Wednesday, April 16, 2014

A thought about values as a professional planner.

Many years ago I left graduate school to participate in a health planning research project in South America. Before I left I had a chance to meet with a number of the faculty members and talk about the challenges I would be facing. One of them asked me how I would handle dealing with people with very different values about health in my new job.

I was pretty naive at the time. I still believe that there is a great deal of commonality in our values about health and illness. Those who differ from the norm seem to be aberrant. Only a small portion of the population commit suicide. People who seek pain are termed masochists. We came across people who sought out the death of their children, but seemed to do so in desperation facing extreme difficulties in raising them. The vast majority of people would rather be healthy than sick, would rather not face disabilities resulting from past illness, would rather live a long, healthy life than die early. Indeed, helping poor sick children even when they are strangers seems a widely shared value.

We did not discuss the larger question of how health planners deal with conflicts of interests. The tax payers who would rather not be taxed to pay for health services for the poor, the property owners who don't want health facilities located where they might reduce the value of their property, the health workers who want to work in pleasant locations rather than where they might be more needed, the vendors of drugs and equipment who want to maximize their sales and income rather even when doing so may not be the best use of money available for health services, and even the people who steal from health facilities all have objectives other than improving public health.

Of course, there remain issues. The World Health Organization has proposed "Disability Adjusted Life Years" (DALYs) as a good measure of health outcomes for a population, but that is a pretty rough indicator. The Pan American Health Organization long ago included a measure of "transcendence" in its planning methodology to reflect the fact that people (and electorates) are more concerned with some diseases than with others; polio was such a disease in the United States when we had a polio afflicted president and a March of Dimes to fight the disease. What rights to people have to health services, or to health? How does a health service system respond to the fact that health and sickness are often the result of factors outside of medical control?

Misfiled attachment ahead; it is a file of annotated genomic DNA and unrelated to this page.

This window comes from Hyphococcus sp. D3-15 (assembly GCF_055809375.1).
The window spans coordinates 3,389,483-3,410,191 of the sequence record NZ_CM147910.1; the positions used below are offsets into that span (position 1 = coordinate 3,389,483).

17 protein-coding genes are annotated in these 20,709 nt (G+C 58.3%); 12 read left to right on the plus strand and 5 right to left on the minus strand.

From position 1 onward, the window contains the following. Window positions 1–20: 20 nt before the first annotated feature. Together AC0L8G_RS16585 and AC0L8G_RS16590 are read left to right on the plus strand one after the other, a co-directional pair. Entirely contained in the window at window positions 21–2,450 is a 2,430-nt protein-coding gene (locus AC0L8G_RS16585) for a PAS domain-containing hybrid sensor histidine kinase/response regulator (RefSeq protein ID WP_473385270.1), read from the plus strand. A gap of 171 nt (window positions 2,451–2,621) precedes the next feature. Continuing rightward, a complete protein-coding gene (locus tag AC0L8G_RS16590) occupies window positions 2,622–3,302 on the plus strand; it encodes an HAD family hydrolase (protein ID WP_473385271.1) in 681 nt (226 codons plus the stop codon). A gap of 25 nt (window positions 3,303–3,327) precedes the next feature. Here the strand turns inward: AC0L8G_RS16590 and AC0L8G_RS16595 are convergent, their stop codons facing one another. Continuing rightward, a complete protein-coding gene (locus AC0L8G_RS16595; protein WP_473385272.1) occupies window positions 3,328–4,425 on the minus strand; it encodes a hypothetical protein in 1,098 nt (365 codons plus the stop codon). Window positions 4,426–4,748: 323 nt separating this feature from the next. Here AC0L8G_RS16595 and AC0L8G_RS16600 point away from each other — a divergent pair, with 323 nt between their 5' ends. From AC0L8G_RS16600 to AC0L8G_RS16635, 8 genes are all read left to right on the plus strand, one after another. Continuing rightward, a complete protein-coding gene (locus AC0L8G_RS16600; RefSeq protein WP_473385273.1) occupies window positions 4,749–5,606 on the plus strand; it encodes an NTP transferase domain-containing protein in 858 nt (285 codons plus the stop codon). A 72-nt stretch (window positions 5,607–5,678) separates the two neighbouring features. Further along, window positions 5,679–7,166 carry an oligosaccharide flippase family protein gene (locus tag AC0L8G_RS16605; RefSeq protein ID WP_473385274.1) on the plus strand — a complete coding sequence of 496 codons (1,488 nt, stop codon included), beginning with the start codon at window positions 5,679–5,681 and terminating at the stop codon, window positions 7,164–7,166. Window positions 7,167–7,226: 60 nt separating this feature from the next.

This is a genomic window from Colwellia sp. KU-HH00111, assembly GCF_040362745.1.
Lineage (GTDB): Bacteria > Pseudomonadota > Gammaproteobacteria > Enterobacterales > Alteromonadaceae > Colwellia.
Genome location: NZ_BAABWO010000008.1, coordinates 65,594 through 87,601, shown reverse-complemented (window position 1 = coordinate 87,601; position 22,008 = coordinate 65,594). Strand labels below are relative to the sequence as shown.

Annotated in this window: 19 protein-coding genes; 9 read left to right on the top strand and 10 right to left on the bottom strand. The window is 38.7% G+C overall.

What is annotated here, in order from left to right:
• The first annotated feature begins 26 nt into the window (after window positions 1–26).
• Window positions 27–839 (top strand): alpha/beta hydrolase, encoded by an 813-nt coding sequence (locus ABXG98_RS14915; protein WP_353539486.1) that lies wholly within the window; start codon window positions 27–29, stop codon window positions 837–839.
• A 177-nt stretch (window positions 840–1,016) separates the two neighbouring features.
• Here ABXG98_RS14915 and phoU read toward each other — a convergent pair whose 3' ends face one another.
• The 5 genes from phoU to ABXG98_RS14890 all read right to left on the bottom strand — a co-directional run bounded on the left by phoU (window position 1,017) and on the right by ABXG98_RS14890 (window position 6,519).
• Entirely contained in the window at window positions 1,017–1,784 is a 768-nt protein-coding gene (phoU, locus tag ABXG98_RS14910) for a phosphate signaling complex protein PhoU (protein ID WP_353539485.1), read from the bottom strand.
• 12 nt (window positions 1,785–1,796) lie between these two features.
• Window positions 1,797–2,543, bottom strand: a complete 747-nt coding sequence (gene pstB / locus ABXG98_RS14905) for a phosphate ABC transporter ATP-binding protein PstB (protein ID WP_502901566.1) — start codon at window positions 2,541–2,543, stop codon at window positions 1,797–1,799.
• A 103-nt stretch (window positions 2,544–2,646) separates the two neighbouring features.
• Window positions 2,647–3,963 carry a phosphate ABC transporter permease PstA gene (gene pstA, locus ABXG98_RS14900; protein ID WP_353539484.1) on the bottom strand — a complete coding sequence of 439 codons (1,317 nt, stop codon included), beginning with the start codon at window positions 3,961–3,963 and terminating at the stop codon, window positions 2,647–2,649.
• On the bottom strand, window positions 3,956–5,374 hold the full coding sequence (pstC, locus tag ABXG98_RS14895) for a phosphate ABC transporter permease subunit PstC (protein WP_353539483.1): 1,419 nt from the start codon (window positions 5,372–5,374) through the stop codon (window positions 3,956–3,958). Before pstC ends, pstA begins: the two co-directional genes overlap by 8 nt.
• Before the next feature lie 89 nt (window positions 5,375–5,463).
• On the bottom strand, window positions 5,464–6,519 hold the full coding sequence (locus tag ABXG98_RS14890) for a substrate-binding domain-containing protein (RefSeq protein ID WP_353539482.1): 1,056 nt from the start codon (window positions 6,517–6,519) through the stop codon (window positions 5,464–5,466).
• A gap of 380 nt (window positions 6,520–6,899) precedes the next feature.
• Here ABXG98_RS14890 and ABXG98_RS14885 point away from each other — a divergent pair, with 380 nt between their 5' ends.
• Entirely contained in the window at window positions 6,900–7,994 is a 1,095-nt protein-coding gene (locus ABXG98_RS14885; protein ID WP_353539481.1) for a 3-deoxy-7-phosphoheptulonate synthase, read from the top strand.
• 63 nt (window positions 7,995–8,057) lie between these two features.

In point of fact, working as a health planner at increasingly central levels I did find myself facing the second kind of value conflict -- personal benefits conflicting with public. However, it was generally a good approach to assume that I was focusing on improving the public health, reducing sickness and disability, extending life. I was lucky enough to find myself working with others who shared those values. Sometimes we were able to help advance those objectives.

As a health planner I was generally providing information to others who would make the decisions, and dealing with fairly limited issues. I was able to help people make a better decision as to where to build a city hospital, helped design a loan to build a rural health service (which succeeded in cutting child mortality in its service district in half in five years), and helped the World Bank and later the Carter Administration raise the importance of health in the foreign aid portfolio.

I suspect that other "sectoral planners" working in areas such as education, housing and transportation do well be keeping their eyes on the nominal objectives for their sector -- providing an effective service in a cost-efficient manner.

Of course, a harder problem comes for those at the top who are trying to balance many rights and many needs with a limited budget. and given relative freedom to innovate and move resources from one area to another, but forced to negotiate which many interests in developing final portfolios of legislation and programs.

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